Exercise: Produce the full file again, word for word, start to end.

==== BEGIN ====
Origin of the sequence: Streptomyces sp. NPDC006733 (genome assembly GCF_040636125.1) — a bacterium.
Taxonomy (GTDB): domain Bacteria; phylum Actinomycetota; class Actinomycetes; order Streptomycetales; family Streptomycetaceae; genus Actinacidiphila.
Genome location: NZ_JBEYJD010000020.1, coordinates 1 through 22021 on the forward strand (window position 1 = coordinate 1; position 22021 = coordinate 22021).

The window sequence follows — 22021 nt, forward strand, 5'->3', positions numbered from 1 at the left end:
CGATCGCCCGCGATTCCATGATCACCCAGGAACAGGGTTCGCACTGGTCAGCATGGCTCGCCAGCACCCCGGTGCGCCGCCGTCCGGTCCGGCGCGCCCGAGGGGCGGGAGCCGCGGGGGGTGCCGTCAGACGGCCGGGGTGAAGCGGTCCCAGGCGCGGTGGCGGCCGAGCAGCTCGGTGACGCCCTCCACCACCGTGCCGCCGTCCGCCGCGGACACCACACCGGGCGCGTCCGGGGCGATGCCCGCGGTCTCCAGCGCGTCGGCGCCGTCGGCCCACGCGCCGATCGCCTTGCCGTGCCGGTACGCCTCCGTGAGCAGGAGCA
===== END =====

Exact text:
Origin of the sequence: Streptomyces sp. NPDC006733 (genome assembly GCF_040636125.1) — a bacterium.
Taxonomy (GTDB): domain Bacteria; phylum Actinomycetota; class Actinomycetes; order Streptomycetales; family Streptomycetaceae; genus Actinacidiphila.
Genome location: NZ_JBEYJD010000020.1, coordinates 1 through 22021 on the forward strand (window position 1 = coordinate 1; position 22021 = coordinate 22021).

The window sequence follows — 22021 nt, forward strand, 5'->3', positions numbered from 1 at the left end:
CGATCGCCCGCGATTCCATGATCACCCAGGAACAGGGTTCGCACTGGTCAGCATGGCTCGCCAGCACCCCGGTGCGCCGCCGTCCGGTCCGGCGCGCCCGAGGGGCGGGAGCCGCGGGGGGTGCCGTCAGACGGCCGGGGTGAAGCGGTCCCAGGCGCGGTGGCGGCCGAGCAGCTCGGTGACGCCCTCCACCACCGTGCCGCCGTCCGCCGCGGACACCACACCGGGCGCGTCCGGGGCGATGCCCGCGGTCTCCAGCGCGTCGGCGCCGTCGGCCCACGCGCCGATCGCCTTGCCGTGCCGGTACGCCTCCGTGAGCAGGAGCA